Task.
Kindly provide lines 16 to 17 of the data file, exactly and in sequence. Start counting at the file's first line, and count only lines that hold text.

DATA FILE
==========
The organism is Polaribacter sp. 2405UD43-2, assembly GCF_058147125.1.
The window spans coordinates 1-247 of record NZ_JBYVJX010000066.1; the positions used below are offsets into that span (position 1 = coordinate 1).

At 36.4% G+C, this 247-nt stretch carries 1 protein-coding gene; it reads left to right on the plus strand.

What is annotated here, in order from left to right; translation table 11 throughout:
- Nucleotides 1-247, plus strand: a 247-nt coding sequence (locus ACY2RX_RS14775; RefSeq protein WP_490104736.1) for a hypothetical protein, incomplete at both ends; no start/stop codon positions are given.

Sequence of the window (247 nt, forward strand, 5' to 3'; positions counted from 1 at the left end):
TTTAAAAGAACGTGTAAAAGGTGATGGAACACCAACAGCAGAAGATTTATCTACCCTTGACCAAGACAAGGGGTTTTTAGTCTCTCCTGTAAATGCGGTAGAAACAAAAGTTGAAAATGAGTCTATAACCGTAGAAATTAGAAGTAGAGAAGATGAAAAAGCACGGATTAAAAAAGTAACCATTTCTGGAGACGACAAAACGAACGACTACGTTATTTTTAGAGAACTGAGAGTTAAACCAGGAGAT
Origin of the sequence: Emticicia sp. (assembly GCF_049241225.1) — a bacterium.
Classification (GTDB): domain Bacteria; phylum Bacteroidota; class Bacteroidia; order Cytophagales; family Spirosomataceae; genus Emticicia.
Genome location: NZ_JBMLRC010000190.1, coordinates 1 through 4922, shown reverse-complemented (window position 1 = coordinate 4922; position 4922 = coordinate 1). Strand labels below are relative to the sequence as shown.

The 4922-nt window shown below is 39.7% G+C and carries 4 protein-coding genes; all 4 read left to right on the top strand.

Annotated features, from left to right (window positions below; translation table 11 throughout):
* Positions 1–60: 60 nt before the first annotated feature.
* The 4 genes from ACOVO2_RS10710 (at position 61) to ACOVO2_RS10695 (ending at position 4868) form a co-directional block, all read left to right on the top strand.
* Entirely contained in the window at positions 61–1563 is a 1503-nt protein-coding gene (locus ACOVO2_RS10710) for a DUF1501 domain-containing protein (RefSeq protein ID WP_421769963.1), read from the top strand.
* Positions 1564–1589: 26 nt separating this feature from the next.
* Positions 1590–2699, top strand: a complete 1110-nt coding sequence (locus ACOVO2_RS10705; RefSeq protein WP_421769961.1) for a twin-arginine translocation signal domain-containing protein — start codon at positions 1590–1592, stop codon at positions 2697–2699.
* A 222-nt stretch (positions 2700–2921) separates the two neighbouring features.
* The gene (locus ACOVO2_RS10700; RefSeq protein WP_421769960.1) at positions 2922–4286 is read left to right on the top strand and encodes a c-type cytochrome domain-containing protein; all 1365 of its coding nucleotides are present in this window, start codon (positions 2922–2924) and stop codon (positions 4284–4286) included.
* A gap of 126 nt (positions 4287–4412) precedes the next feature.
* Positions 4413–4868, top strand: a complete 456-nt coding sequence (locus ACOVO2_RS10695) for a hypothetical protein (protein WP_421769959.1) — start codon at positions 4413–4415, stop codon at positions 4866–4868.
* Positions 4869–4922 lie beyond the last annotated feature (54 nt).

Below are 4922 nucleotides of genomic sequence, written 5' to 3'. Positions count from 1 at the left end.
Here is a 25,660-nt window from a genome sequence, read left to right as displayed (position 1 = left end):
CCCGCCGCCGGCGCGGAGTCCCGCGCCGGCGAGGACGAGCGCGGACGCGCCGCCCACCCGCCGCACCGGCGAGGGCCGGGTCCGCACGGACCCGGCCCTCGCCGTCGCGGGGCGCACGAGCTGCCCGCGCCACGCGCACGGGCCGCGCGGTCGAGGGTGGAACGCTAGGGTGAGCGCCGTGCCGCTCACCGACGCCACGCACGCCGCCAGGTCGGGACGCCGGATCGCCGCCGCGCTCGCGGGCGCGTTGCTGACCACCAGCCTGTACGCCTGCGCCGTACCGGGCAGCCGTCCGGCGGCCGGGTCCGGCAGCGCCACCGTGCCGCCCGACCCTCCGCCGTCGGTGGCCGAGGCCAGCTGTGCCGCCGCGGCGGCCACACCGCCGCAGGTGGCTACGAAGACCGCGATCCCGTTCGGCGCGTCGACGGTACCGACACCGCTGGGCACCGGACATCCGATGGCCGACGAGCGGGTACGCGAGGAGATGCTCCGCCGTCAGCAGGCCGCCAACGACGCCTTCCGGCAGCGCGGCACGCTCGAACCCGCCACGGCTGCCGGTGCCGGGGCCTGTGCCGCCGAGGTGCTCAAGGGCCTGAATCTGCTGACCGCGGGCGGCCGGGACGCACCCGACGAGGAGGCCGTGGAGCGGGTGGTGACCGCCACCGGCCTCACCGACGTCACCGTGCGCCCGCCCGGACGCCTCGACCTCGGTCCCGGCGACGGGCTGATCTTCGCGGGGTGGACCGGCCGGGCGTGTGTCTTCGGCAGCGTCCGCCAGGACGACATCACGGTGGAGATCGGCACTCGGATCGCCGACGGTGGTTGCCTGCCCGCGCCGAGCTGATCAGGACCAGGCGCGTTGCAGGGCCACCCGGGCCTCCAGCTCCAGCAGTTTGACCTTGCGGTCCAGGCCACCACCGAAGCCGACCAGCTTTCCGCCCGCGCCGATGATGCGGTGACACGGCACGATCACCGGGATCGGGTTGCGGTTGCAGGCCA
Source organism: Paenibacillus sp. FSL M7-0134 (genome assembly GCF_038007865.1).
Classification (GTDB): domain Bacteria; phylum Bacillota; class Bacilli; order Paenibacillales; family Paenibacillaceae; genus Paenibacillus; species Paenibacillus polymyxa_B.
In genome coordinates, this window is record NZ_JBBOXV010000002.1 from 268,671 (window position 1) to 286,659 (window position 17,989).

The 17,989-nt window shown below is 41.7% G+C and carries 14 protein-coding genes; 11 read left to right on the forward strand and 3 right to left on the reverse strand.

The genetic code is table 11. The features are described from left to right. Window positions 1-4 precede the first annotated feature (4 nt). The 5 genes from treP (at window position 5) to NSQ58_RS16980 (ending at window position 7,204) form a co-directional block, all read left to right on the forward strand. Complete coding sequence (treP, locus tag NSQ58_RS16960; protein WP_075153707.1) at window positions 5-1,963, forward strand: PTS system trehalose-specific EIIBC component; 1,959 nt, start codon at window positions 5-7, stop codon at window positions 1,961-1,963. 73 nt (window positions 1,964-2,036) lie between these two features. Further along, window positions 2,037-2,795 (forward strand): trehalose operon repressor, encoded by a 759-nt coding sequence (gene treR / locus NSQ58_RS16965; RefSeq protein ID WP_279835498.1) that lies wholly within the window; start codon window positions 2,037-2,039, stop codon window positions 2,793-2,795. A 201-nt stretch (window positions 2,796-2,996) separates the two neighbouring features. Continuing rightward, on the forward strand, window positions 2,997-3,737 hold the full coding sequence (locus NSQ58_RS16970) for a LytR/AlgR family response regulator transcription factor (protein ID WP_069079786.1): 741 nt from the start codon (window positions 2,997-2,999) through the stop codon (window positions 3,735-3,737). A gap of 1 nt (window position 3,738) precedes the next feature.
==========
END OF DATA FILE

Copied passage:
* Positions 1564–1589: 26 nt separating this feature from the next.
* Positions 1590–2699, top strand: a complete 1110-nt coding sequence (locus ACOVO2_RS10705; RefSeq protein WP_421769961.1) for a twin-arginine translocation signal domain-containing protein — start codon at positions 1590–1592, stop codon at positions 2697–2699.